Retinal cryosections of central and peripheral regions of Cdc42-KD mice were stained for rod photoreceptors (GNAT1), rod bipolar cells (PRKCA), ganglion cells (POU4F1), and microglia (IBA1). Shown are representative images of N = 3. Arrows point to amoeboid shape microglia in the periphery. ONL: outer nuclear layer, OPL: outer plexiform layer, INL: inner nuclear layer, IPL: inner plexiform layer, GCL: ganglion cell layer, Ap: apical, Ba: basal. Scale bars: 50 µm.

Disorganization of the retinal vasculature in the absence of CDC42

Glia cells are important for the development of the retinal vasculature. Astrocytes provide a cellular network for growth of the primary vascular plexus, and Müller glia processes may act as guides for endothelial cell sprouting in the process of formation of the deeper vascular plexi [1], [44]. Since Müller cells were not correctly localized and processes were not aligned in a radial fashion, we expected retinal vasculature aberrations in the periphery of Cdc42-KD mice. To test this, retinal whole mounts were stained for isolectin IB4 at PND12, 15, 21 and 35, and xz-stack projections of central and peripheral retinal regions of Cdc42-KD and control mice were compiled (Fig. 5). Whereas all vascular plexi in central retinal regions were comparable in both mouse strains, the intermediate and deep plexi of the peripheral vasculature in retinas of Cdc42-KD mice were severely disturbed. Although the primary plexus apparently has formed, no discernable intermediary and deeper plexi were evident and vessels were disorganized at all ages tested. Note that in 12 day old control mice, the deep plexus had already formed but the intermediate plexus has not yet reached the far periphery, as expected (Fig. 5).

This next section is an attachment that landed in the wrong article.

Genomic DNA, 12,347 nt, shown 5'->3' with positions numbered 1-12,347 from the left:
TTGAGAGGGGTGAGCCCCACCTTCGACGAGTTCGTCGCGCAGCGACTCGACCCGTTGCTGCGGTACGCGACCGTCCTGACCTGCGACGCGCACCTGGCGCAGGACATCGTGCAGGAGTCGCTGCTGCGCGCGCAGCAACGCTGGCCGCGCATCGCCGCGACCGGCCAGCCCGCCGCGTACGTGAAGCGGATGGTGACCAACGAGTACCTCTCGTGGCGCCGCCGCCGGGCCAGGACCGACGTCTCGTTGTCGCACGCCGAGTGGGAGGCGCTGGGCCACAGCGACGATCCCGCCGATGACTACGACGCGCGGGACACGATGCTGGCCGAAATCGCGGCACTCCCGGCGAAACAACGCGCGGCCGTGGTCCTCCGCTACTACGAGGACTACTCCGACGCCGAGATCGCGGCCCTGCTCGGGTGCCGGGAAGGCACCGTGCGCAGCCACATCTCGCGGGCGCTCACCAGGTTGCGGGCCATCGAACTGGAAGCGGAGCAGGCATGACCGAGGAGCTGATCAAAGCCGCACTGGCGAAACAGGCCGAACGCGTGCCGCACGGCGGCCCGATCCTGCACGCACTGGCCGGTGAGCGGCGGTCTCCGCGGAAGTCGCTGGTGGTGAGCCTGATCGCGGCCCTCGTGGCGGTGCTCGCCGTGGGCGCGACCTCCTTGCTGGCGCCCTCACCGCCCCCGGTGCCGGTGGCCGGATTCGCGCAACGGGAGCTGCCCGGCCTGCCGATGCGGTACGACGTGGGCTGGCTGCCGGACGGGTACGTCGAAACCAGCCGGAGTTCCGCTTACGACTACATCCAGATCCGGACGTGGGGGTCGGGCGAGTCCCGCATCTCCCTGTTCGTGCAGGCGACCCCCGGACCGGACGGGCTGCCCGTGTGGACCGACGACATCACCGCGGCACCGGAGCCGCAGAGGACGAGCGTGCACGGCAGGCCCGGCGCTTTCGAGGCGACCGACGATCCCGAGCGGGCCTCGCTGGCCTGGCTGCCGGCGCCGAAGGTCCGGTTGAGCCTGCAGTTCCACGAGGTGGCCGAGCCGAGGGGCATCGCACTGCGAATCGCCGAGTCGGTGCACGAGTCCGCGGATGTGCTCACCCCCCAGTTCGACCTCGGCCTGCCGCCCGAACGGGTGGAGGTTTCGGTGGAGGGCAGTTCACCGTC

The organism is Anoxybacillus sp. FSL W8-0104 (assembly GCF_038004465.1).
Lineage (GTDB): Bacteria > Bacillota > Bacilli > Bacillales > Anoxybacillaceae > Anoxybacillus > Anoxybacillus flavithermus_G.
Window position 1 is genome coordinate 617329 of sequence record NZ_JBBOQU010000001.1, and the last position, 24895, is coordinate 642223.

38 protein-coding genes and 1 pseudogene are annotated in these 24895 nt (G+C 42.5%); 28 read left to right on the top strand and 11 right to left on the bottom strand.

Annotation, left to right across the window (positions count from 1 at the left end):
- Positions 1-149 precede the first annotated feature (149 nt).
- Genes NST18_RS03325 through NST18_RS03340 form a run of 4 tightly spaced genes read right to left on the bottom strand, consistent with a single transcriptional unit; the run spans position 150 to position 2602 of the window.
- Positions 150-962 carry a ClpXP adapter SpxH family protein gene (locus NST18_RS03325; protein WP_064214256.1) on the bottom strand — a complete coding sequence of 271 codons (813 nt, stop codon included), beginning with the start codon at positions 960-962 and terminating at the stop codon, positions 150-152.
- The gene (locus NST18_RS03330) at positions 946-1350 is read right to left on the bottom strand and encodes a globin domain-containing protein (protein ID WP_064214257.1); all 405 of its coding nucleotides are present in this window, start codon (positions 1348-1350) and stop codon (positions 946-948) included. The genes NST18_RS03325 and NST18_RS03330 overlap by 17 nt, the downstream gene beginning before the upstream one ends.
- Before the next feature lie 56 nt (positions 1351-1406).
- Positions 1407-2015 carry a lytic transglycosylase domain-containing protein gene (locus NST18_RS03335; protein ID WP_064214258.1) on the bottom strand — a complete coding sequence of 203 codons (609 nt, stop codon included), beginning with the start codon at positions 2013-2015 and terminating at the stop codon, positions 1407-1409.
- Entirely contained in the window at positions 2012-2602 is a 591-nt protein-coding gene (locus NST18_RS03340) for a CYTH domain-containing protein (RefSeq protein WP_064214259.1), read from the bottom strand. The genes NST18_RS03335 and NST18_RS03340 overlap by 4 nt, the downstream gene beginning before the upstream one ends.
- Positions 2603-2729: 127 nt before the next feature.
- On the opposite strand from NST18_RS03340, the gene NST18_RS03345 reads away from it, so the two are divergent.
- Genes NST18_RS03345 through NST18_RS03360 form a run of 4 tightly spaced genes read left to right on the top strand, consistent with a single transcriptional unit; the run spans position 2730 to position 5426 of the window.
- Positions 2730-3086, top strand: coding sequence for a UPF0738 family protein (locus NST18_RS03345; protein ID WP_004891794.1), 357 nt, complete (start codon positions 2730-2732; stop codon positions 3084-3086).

Figure 5. Disorganized retinal vasculature in the retinal periphery of Cdc42-KD mice.

XZ-projection images of Isolectin IB4 labeled retinal whole mounts from control and Cdc42-KD mice at indicated postnatal days (d). Shown are representative samples of N = 3 for each genotype and time point. Scale bar: 100 µm. P: primary plexus, I: intermediate plexus, D: deep plexus.